Where The High- and Low-brow Meet



Kino Lorber, the same company which has brought such classics as Metropolis, Zaza, Outside the Law, Lights of Old Broadway, and The Golem has released a superb version of the 1928 comedy 13 Washington Square which stars Jean Hersholt (known best among silent film fans for his role in the legendary 1924 film Greed) and features the comedic talents of Zasu Pitts (who also worked alongside Hersholt in Greed but also made sound comedies for which she is well-known today). NBC Universal has undertaken a 4K restoration and paired it with a musical score by Tom Howe which is wonderfully suited to the action on-screen.

It’s the classic tale of boy meets girl, girl is from the “lower class,” boy’s mother is none too pleased, boy is resolved to marry girl, mother tries to bust up the relationship—and hilarity ensues. Mrs. De Peyster (played wonderfully by Alice Joyce) is that mother. George Lewis plays her son. Lewis is a boy-next-door type…romantic enough to be believable on the screen but this story isn’t a love story. It’s a story about a mother trying to keep her son from marrying ‘below his station’ and about a man known as Pyecroft (Hersholt) showing—ah—interest in Mrs. De Peyster’s paintings.

The commentary track, narrated brilliantly by film historian Nora Fiore, was chock full of interesting information and reflections of on-screen action. Fiore noted that so much of the film revolves around audible gags which, to me, is remarkable since it’s a silent film and sometimes the rules of sound don’t apply in them (I’m thinking of Back Pay, for example). In this film, it works without becoming tedious. Audiences of 1928 loved it as well. Movie critic Mordaunt Hall began his review this way:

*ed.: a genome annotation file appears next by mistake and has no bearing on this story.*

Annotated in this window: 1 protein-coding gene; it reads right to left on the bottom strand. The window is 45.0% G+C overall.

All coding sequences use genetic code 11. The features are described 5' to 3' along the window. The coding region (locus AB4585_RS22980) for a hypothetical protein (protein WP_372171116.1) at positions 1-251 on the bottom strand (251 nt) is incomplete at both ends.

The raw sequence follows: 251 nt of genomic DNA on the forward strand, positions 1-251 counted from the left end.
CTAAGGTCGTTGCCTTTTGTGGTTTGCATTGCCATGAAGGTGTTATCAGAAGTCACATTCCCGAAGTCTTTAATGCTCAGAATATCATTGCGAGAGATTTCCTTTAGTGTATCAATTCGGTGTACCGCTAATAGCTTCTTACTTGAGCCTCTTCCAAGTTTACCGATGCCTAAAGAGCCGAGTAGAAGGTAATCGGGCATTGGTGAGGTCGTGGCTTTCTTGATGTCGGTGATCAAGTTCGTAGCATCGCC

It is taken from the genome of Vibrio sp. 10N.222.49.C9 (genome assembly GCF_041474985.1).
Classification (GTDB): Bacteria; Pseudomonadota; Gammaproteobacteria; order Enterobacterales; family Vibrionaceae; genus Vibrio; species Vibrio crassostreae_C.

The silence caused in big theatres by the animated images on a screen is frequently astonishing, and it is presumed to be a sign that the picture is holding the audience’s interest. Yesterday, during some of the passages of “13 Washington Square,” the new photoplay at the Roxy Theatre, some 6,000 persons sat as still as if they were all holding their breath; suddenly the majority of the spectators broke the stillness by hearty laughter. It was most impressive, especially if you entered while the picture was on.

The New York Times, January 30th, 1928.

13 Washington Square distinguishes itself with tight editing and willingness to deliver laughs alongside some suspense. The characters proved to be relatable, interesting, and fun. Fans of Zasu Pitts, Jean Hersholt, and silent comedy in general will want to add this to their collection.